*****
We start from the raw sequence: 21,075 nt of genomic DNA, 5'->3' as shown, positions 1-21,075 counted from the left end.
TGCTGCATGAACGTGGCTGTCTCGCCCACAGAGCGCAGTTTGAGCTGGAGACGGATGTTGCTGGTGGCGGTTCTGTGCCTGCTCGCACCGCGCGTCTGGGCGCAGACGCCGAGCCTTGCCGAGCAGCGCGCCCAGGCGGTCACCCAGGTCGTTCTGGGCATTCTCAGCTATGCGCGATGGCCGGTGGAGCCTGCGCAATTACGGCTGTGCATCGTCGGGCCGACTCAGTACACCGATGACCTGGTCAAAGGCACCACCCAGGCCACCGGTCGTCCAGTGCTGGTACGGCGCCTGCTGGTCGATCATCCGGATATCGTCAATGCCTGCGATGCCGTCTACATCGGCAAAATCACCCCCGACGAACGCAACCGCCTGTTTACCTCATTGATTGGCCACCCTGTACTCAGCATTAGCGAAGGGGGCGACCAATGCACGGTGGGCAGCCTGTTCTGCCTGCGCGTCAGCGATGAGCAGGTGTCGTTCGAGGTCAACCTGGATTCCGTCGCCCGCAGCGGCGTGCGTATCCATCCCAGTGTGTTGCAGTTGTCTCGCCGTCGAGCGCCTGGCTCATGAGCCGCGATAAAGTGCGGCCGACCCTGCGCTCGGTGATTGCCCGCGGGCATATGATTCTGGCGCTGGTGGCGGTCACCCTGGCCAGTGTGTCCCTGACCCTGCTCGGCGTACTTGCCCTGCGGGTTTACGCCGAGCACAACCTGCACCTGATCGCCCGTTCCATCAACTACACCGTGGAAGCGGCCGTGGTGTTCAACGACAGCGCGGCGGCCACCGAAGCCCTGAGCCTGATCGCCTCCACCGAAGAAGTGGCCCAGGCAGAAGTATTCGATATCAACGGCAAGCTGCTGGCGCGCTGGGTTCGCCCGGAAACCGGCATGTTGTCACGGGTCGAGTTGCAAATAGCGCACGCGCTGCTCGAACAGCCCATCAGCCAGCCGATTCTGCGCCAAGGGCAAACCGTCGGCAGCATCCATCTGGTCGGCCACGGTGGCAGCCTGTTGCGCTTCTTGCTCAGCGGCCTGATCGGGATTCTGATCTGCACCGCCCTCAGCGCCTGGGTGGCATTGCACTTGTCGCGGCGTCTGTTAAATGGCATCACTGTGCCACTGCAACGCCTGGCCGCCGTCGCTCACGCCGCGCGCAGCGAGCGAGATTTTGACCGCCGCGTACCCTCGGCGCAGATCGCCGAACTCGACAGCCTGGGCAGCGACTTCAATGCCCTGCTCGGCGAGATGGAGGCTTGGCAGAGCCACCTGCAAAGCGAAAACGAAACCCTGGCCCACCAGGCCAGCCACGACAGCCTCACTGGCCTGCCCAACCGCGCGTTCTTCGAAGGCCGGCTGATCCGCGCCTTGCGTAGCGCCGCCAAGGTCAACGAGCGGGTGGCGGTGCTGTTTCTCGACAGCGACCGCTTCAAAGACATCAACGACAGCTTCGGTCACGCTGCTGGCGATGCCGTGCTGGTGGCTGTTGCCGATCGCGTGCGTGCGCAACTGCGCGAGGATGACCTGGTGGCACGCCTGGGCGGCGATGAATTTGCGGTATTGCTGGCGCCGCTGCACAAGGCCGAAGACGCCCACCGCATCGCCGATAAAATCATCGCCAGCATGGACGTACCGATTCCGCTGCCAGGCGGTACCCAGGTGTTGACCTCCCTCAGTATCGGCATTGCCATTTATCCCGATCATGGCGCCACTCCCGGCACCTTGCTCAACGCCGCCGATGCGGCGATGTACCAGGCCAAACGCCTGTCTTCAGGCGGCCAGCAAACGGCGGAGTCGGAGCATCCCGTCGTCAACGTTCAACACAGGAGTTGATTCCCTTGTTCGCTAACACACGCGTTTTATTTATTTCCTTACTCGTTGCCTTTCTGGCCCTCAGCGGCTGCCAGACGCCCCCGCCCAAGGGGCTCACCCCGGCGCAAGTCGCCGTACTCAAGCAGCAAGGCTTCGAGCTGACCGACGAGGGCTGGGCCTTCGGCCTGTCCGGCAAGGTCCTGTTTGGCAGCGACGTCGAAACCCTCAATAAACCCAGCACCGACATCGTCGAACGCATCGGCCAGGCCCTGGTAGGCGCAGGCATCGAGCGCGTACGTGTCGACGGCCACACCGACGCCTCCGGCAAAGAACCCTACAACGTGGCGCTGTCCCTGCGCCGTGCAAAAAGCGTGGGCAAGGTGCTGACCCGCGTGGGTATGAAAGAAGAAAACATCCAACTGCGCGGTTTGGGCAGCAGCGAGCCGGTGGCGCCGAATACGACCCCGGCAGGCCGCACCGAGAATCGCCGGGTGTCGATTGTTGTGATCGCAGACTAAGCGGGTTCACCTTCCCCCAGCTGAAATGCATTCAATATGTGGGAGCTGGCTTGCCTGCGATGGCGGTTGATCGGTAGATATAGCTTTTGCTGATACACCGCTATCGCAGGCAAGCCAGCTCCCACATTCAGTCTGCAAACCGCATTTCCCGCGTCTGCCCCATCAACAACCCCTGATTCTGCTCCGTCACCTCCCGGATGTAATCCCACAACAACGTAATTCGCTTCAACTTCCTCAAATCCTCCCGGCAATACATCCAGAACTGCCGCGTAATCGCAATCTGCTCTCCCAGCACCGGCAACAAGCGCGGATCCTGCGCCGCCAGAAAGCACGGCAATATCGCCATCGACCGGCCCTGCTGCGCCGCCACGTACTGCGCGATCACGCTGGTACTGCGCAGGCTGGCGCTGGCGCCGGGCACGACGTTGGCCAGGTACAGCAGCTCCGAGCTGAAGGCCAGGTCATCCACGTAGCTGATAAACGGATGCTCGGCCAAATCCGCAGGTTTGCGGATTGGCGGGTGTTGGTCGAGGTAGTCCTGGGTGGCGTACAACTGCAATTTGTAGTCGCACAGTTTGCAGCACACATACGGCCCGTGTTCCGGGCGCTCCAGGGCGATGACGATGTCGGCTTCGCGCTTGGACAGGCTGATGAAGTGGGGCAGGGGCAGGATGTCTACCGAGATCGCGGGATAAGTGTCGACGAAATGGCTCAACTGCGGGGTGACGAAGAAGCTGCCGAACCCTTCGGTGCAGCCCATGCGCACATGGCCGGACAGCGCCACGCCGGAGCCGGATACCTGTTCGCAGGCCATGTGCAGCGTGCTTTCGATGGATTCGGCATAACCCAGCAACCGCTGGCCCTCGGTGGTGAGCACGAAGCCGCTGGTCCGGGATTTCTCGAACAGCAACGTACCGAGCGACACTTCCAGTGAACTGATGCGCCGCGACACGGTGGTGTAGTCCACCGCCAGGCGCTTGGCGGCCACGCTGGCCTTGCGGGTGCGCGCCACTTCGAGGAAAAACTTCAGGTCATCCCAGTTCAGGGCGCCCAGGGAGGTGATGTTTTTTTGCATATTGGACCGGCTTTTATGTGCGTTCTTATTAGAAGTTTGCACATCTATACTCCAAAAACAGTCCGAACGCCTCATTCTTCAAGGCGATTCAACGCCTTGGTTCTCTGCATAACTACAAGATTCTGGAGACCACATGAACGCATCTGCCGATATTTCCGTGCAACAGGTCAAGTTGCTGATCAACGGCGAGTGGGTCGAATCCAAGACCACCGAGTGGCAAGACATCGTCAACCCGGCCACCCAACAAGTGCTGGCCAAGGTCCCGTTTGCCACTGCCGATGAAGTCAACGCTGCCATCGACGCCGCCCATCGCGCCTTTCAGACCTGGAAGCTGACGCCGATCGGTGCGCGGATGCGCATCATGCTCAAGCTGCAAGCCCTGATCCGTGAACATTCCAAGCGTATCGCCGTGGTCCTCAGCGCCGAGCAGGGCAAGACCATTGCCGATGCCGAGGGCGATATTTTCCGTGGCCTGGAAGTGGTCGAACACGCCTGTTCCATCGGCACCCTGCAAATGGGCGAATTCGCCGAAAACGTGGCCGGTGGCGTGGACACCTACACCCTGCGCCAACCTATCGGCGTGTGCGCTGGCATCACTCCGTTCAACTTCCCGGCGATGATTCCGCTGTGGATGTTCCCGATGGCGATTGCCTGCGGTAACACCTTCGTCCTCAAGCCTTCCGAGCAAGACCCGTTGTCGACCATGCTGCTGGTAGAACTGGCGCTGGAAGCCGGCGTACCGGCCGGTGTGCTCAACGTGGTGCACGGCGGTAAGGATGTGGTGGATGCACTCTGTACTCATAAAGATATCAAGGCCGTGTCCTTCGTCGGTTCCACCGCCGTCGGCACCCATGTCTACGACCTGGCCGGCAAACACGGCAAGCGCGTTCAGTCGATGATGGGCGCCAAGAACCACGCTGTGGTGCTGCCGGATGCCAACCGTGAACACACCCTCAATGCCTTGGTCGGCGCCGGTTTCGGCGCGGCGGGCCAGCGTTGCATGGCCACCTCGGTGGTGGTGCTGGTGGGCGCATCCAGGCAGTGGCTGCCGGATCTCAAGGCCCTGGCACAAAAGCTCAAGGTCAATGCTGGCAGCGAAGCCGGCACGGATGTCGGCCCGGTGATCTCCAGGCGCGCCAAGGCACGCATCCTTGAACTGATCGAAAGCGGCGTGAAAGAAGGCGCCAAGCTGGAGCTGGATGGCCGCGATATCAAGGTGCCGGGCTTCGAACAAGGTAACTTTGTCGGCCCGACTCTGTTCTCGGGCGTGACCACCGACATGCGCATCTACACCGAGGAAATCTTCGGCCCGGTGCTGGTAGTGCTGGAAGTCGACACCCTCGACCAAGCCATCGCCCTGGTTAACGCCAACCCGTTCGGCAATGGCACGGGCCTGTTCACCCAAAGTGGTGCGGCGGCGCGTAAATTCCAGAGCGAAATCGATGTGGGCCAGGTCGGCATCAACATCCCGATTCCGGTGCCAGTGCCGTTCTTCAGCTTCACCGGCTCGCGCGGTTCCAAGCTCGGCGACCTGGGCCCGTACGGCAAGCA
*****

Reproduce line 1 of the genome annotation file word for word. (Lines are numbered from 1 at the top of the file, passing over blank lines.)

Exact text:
We start from the raw sequence: 21,075 nt of genomic DNA, 5'->3' as shown, positions 1-21,075 counted from the left end.